ENTERTAINMENT

Brexit: How Boris Johnson's Dinner Got Cold


Wednesday night's Brexit dinner – a dinner that hit a cul-de-sac that threatens to propel Britain towards No Deal – had actually started with a joke.

When Boris Johnson saw that the EU's chief negotiator for Brexit, Michel Barnier, was approaching, he tried to break the ice with a moment of humor.

He smiled and pointed a finger at him and said: "You gave me Covid!" – A reference to media claims earlier this year that Mr Barnier was the source of the # 10 outbreak that put the Prime Minister in intensive care.

Not known for his sense of humor, Mr Barnier once responded in kind, smiled at the Prime Minister and replied, "No, you gave it to me." It turned out that the British team would make the most of the silent French all night long.

Boris Johnson with Ursula von Der Leyen and Michel Barnier after their dinner at the European Commission in Brussels

Chancellor Angela Merkel, President of the European Commission Ursula von der Leyen and President of the European Parliament David Sassoli talk at the start of a two-day personal EU summit in Brussels

Chancellor Angela Merkel, President of the European Commission Ursula von der Leyen and President of the European Parliament David Sassoli talk at the start of a two-day personal EU summit in Brussels

Boris Johnson and the President of the European Commission, Ursula von der Leyen, meet in Brussels on trade agreements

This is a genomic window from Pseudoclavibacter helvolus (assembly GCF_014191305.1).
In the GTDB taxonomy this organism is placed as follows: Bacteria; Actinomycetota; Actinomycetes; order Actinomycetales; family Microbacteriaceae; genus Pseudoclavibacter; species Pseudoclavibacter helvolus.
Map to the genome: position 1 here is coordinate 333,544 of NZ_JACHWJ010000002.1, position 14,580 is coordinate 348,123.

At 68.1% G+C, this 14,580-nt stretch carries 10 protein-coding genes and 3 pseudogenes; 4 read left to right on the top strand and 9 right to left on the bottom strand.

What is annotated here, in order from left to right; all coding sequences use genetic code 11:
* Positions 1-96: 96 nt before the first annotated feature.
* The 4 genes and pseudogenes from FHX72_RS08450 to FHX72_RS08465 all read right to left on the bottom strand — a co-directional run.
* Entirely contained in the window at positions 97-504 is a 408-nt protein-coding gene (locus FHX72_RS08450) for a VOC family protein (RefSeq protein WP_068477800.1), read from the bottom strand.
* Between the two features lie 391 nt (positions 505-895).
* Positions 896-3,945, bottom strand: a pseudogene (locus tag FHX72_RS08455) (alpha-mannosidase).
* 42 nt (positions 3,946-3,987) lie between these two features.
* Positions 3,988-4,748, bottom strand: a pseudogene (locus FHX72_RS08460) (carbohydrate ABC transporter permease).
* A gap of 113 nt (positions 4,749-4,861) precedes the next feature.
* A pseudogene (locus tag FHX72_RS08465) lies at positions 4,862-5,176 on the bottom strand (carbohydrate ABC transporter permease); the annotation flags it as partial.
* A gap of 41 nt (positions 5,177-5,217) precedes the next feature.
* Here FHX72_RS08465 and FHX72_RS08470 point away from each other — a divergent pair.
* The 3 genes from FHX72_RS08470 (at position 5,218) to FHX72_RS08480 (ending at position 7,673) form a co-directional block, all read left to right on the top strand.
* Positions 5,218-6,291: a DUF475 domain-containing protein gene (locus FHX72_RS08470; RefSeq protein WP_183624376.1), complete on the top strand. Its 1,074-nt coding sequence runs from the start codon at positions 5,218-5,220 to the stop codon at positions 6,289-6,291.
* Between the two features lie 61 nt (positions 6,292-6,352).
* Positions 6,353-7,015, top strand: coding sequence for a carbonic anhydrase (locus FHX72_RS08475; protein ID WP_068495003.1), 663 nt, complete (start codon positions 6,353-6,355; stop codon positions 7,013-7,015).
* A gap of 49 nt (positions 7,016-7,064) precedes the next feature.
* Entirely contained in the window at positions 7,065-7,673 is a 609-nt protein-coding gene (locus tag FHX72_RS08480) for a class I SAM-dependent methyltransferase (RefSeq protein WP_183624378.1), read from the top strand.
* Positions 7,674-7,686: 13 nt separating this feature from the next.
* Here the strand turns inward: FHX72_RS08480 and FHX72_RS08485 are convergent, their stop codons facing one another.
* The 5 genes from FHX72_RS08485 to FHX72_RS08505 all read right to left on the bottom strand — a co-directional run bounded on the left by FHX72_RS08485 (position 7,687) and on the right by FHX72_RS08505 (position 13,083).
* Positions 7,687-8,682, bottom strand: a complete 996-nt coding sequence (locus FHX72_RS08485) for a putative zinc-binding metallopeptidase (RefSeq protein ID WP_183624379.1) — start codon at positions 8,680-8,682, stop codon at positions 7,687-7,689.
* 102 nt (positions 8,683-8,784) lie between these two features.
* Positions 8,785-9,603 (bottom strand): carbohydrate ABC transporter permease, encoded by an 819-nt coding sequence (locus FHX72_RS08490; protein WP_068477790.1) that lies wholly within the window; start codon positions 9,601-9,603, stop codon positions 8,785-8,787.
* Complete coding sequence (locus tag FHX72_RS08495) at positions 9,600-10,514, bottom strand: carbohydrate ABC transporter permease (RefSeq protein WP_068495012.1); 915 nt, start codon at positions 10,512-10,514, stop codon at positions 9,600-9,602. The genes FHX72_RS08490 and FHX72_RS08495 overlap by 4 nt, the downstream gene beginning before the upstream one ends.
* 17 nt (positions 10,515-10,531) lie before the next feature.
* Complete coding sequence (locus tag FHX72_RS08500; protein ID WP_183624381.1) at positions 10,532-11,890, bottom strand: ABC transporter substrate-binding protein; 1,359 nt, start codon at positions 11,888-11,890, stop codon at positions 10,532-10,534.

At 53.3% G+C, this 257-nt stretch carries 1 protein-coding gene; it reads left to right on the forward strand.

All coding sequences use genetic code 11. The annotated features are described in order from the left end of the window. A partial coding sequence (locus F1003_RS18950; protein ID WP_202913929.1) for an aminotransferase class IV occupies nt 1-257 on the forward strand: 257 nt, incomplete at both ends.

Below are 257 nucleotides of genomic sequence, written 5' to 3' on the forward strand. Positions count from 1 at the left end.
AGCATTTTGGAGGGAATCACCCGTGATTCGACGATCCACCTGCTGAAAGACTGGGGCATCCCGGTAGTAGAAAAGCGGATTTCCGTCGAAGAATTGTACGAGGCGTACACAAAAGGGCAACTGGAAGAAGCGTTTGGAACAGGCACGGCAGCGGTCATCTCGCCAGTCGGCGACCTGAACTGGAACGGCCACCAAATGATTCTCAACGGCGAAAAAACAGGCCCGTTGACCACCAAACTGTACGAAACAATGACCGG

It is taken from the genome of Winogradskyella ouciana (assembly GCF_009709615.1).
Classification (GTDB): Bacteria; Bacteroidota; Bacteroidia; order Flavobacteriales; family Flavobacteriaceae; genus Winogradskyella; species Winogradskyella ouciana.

Boris Johnson and the President of the European Commission, Ursula von der Leyen, meet in Brussels on trade agreements

We are facing an EU travel ban from January 1st

British travelers could no longer enter the EU on public holidays from January 1st, Brussels warned last night.

It emerged yesterday that after the Brexit transition period expired, British citizens no longer automatically qualify for unrestricted travel in the block according to the coronavirus rules.

Unless the European Commission or individual member states make an exception, the British are only allowed to make essential trips to the continent.

The EU countries were under pressure to form their own travel corridors with Great Britain.

"I can't believe that EU countries that rely on the purchasing power of British business and leisure travelers will try to block entry after January 1st," said Paul Charles of PC Agency travel advice. "Cool minds have to assert themselves, as travel and tourism make an important contribution to economic growth in Europe."

The problem is that after January 1st, the UK will no longer be part of the EU's free movement rules. Few countries with low Covid-19 rates are exempt from rules that exclude non-essential visitors from outside the EU and the European economy area.

These include Australia, New Zealand and South Korea. A spokesman for the EU commission said there were no plans to add the UK.

The travel trade group Abta said: "The EU has tried to take a common approach but this is only a recommendation and individual countries can implement their own measures." Foreign Minister Dominic Raab told BBC Radio 4's Today: "Covid restrictions will depend on the combination of decisions made by the EU, but also by the member states."